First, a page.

“Sir? Sir?” Billy shook Brian’s shoulder. “You need to see this.”

She looked at the double doors and saw multiple pairs of feet outside the sliding doors. She took a deep breath and ran for the stall door. She grabbed the door and swung it across the opening. The infected man saw the movement and changed focus and stumbled toward the opening. She slammed the door and drove the latch home and a clank just as the infected man slammed against the wood.

Releasing the door, she reached for the saddle and grabbed the saddle horn and pulled it from the stall rail. She stumbled back, landing on her butt when the saddled fell against her.  She scrambled to her feet as the sliding door parted and the first of several infected fell into the barn.

Della picked up the saddle and turned toward the distant entrance and the ATV. She was shocked at how heavy the saddle was, but she half drug, half carried the saddle away from the sliding door as two more infected stumbled through.

With her breath echoing in her ears she pulled and hurried as the monsters drew closer. Suddenly the weight disappeared and saw a dark shadow at her side. She raised the machete, and a deep voice called out.

“Run, I got this,” Zack ordered. “Get on the ATV and crank it.”

She turned and ran. Zack stayed at her side with the saddle now slung over his shoulder. They got to the ATV, and while she started the engine, Zack threw the saddle of the pile on the rack and used a bungee to secure the cargo of saddles and bridles.

Zack climbed on the machine, kicked down the clutch and shifted into gear. He gunned the engine just hands reached for them. She swung with the machete. Blood a dark, ugly color spirted toward them as she screamed.

“Faster!” Della screamed.

Zack accelerated, and the front end jumped several inches off the ground, he leaned forward and gave the engine more gas and the pulled away leaving the monsters behind. By the time they got to the road, both were laughing.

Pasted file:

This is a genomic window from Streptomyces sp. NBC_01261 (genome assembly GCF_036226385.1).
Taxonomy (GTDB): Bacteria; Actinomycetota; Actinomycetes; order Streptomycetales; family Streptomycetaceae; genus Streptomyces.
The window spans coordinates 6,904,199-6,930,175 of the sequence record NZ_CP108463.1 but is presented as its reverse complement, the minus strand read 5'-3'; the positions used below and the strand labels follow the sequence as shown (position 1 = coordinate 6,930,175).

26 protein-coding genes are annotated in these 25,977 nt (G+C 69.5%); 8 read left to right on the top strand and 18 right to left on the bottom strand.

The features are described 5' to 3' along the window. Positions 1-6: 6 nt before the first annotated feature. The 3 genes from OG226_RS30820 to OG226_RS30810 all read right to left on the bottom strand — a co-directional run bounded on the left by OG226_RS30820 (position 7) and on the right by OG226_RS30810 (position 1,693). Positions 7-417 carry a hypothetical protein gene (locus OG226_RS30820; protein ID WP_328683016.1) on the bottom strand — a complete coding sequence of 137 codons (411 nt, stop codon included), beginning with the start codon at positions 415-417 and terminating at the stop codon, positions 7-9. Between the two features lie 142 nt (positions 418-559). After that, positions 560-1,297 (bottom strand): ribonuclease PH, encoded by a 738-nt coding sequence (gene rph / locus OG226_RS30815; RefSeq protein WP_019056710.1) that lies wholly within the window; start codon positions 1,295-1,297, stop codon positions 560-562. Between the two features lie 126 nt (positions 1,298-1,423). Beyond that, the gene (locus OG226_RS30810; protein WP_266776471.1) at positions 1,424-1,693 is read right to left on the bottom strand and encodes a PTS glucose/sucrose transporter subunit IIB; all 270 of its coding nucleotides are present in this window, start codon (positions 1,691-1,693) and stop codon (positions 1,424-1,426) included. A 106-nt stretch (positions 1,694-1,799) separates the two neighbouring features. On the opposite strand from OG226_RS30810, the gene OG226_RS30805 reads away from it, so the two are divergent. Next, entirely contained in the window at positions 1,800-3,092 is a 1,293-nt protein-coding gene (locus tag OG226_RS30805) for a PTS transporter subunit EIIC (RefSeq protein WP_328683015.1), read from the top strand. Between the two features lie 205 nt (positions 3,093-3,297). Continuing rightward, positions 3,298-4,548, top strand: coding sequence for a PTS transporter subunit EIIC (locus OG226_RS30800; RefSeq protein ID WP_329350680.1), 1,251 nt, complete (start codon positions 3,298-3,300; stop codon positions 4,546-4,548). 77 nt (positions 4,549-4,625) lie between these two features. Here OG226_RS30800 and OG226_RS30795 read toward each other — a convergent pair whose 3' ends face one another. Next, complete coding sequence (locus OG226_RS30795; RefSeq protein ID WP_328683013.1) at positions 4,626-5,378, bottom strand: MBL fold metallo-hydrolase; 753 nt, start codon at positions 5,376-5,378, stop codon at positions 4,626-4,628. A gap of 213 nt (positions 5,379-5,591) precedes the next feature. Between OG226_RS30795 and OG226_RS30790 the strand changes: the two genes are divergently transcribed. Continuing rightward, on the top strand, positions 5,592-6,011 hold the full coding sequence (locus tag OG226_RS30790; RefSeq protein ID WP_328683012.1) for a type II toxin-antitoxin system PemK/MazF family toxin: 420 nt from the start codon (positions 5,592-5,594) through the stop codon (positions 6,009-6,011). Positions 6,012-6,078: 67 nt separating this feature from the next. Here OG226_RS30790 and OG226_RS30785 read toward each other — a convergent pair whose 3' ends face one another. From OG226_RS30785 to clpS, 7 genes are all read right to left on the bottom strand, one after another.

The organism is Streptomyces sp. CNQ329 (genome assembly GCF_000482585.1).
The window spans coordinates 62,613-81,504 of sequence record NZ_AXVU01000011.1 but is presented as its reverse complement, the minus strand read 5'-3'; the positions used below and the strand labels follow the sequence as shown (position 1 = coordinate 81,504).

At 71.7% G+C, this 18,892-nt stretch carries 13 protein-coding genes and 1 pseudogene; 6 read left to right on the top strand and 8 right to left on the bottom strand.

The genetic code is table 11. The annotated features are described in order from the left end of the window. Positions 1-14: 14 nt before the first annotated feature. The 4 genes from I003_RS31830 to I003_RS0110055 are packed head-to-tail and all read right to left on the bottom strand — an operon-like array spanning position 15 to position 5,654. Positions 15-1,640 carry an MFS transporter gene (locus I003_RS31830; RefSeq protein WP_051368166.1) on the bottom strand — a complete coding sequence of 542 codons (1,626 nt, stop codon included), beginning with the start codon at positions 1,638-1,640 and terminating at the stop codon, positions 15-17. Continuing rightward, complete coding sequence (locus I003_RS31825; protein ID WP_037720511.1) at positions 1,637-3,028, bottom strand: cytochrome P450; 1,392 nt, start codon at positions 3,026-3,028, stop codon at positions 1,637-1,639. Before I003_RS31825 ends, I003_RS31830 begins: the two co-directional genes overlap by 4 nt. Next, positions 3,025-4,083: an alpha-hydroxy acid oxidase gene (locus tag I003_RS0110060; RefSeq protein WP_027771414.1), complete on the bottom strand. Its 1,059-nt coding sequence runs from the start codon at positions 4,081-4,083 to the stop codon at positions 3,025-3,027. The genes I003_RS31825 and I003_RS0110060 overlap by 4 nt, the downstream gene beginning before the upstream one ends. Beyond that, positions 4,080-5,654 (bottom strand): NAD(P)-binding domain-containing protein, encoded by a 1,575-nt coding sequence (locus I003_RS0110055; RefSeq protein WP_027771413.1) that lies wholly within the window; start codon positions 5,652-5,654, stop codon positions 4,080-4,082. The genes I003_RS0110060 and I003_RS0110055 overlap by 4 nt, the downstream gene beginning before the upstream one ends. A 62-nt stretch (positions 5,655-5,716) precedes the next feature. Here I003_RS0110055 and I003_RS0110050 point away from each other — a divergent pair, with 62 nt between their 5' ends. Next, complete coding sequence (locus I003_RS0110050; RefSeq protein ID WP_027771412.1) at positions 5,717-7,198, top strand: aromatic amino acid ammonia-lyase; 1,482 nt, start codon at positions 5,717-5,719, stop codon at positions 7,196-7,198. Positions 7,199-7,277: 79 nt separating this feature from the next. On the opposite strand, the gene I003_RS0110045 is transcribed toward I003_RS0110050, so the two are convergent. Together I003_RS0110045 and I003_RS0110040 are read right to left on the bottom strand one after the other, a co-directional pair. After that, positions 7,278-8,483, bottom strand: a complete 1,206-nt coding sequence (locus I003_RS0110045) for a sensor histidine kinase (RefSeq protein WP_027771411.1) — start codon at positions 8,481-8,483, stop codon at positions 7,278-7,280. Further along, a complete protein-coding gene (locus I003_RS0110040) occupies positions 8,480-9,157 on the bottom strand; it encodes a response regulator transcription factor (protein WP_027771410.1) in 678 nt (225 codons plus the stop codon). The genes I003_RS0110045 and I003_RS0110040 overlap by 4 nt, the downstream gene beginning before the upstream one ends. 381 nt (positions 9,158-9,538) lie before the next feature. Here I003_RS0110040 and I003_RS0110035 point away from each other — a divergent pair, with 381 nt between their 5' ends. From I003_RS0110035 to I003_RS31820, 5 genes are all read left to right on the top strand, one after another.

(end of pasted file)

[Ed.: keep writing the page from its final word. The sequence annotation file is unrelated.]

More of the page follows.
The next morning Zack used the ATV to carry Millie down to the corral to orchestrate lessons in saddling, bridling and caring for the horses. Each of the adults took turns saddling and riding. With Darlene, it wasn’t pretty, but she did stay on the horse. When they got back to the cabin, a conversation that had started earlier began again.

“We’re safe here. I don’t know why we have to leave.” Darlene protested again.

“I definitely think we’ve outstayed our welcome,” Steve argued.

“Why would you think that?” Darlene protested. “We have everything we need here.”

“The military boys that rolled into Utopia are probably not the only ones out there scooping up everything they can get their hands on. We’re less than fifty miles from Utopia and half a dozen other communities. Any one of them could be building a power base. ”

“What if we run into them?” Darlene asked.

“I’m hoping we don’t. That’s why we’re taking back roads.” Steve answered. “We avoid populated areas as much as possible. Less chance of groups of infected too.”

“Enough of all this gloom and doom talk. It’s time for us to have our biscuits and gravy.” Millie announced. She set a pan of golden brown biscuits on the table with a skillet of light brown gravy mixed with chunks of raccoon meat from the previous night’s meal.

Three days later, Steve watched as Zack finished loading the few supplies they had come with in the back of the truck. He threw a mesh net over the supplies at the front and tied them down. He waved at Steve.

“Good to go.” Zack grinned. “Are you ready?”

Steve looked down at the prosthetics in his lap. The stumps were still tender and slightly swollen, but the open sores had healed. He extended his right leg and held out the prosthetic cuff to slide in the stump.

“No,” Della ordered. “You can keep them in the front seat with you. Something happens you can put them on in the truck.” She nodded toward Zack and held out her hand for the prosthetics.

“Hey, man, she’s really mean.” Zack climbed the steps and picked up Steve with a wide grin.

Steve frowned and leaned into Zack’s wide arms.

He settled in the front seat and accepted his running legs. He lay them on the floor while Della, Darlene, Penny climbed in the back seat. Both Della and Darlene struggled to keep tears at bay.

Millie stood next to the truck and watched the travelers get settled. “This is a good place to spend my last days.”

Penny leaned out the window. “Come on Granny. We can make room for you.”

“No child, I’m too old for this life. My bones ache, and I’m tired. I got what I need right here.”

“But….” Darlene interrupted. “We’ll find more pills.”

“And in another month down the road, you’ll be lookin’ again, and it’ll be that way until there isn’t any more. Same end.”

“But you’ll be with us,” Darlene argued.

“That’s the point. I won’t have the child see it.” Millie answered.

Steve raised his hand. “Goodbye, Millie.”

He patted Zack’s shoulder, and Millie stepped away to wave with a sad smile on her dark face.